United Sued for Pirating Music for its Inflight Entertainment System

Sony has filed suit:

According to a complaint filed in New York federal court, the defendants are duplicating sound recordings and music videos, installing the allegedly infringed copies to servers located on board aircraft and then transmitting performances to passengers. All without paying any baggage fees.

While a bit sensational, and a fluid area of law, it appears that is outsourcing relevant parts of the management of its inflight entertainment technology — such as obtaining content for its systems. The article claims a rights management company acknowledged to Sony that unlicensed content was being used, and was attempting to negotiate to make good on this. The lawsuit then may be a negotiating tactic.

United is the bigger pocket here than the entertainment company they’re outsourcing to, though I’d guess there’s some sort of indemnification in the agreement between the two.

The lawsuit seeks an injunction against United’s continuing to use their owned music in its inflight entertainment, as well as a portion of profits and additional damages.

The profits piece is interesting, while some customers might choose United for channel 9 inflight air traffic control where available I’d doubt that many are choosing it for the airline’s particular inflight music offerings!

(HT: Jim J.)


About Gary Leff

Gary Leff is one of the foremost experts in the field of miles, points, and frequent business travel - a topic he has covered since 2002. Co-founder of frequent flyer community InsideFlyer.com, emcee of the Freddie Awards, and named one of the "World's Top Travel Experts" by Conde' Nast Traveler (2010-Present) Gary has been a guest on most major news media, profiled in several top print publications, and published broadly on the topic of consumer loyalty. More About Gary »

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Comments

  1. This is just stupid. United will just drop the music altogether. Sony gains more than United does by having the music on the plane, albeit very little. But there are certainly no damages here. It’s the lowest fidelity you can imagine, and there is no way for the consumer to record it.

    United has XM on its planes with LiveTV and that’s licensed, so I’m sure that’s not what this is about. So they’ll just cut off the music on those planes left that haven’t upgraded.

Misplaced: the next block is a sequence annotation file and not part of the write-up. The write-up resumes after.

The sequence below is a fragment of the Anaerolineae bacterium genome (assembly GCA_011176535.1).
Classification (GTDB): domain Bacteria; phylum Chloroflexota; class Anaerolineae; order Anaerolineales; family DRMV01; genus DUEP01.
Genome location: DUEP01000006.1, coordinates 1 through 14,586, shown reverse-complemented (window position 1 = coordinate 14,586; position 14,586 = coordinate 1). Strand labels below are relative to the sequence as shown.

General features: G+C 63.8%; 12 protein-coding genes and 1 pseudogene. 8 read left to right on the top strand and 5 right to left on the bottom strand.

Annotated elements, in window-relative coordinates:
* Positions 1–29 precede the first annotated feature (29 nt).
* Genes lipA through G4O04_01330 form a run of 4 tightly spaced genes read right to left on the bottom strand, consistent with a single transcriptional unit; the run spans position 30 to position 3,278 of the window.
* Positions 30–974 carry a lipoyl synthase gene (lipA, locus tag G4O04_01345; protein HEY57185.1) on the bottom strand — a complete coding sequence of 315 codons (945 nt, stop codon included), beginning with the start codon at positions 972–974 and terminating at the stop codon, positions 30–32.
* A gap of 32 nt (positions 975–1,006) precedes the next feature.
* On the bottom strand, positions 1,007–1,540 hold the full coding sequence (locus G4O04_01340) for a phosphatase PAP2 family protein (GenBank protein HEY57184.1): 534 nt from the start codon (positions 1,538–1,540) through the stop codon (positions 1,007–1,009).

2. … if I were a Sony competitor, I would immediately contact United and offer them all my music for free provided they just add a page listing all the songs/albums – and where it can be purchased by passengers – in the magazine!

    This is just so typical of this stone age musical industry behavior – instead of using this to their advantage (i.e. free ads to millions of pax who fly) they gonna sue over license that is just so easily to avoid these by, for example, streaming.

  3. Seeking an injunction is justifiable, but seeking profits doesn’t seem justifiable. I don’t think anyone flies United because they have they have great in flight music…

  4. I love this part of their allegation:

    …All without paying any baggage fees.

    Everyone has the Explorer card, so no baggage fees! 🙂

  5. I’ve actually found some good, weird stuff on United audio (Cozy Powell and The Move come to mind), but I’ll never forgive them for slipping on my headphones in heavy turbulence and hearing The Big Bopper.

  6. That’s funny. And Sony doesn’t sue Google/YouTube for uploading content and enabling the downloading of every video behind copyright holders backs through Mozilla? I see nothing in Google/YouTube’s farce terms of service that says “All Videos Will be downloaded behind your backs and can be uploaded on all YouTube-like sites for the same thing”. All in seconds.

    Oh wait. An upload is a copy of the original file (the uploader still has the original) and a download is a copy of the uploaded copy (the file uploaded is still on the server)

    Yep. And Google/YouTube lied in the Viacom case stating “no downloads”.

    Sony has to sue Google, they are the thieves.

    But I agree…..on Cathay Pacific’s AVOD, every file is licensed.

  7. scibuff said,

    … if I were a Sony competitor, I would immediately contact United and offer them all my music for free provided they just add a page listing all the songs/albums – and where it can be purchased by passengers – in the magazine! This is just so typical of this stone age musical industry behavior – instead of using this to their advantage (i.e. free ads to millions of pax who fly) they gonna sue over license that is just so easily to avoid these by, for example, streaming.
    ==========================================

    Sorry, but this argument is an admission to endorsing theft. How about [we] give you a free seat without FF Miles, right? You’d jump at it and argue that it should continue……for the narcotic high of an uncontrollable brain food whether academic or in entertainment.

    It doesn’t work that way. If you were a Sony competitor, who paid you to create a library that large to compete?

    Thanks.

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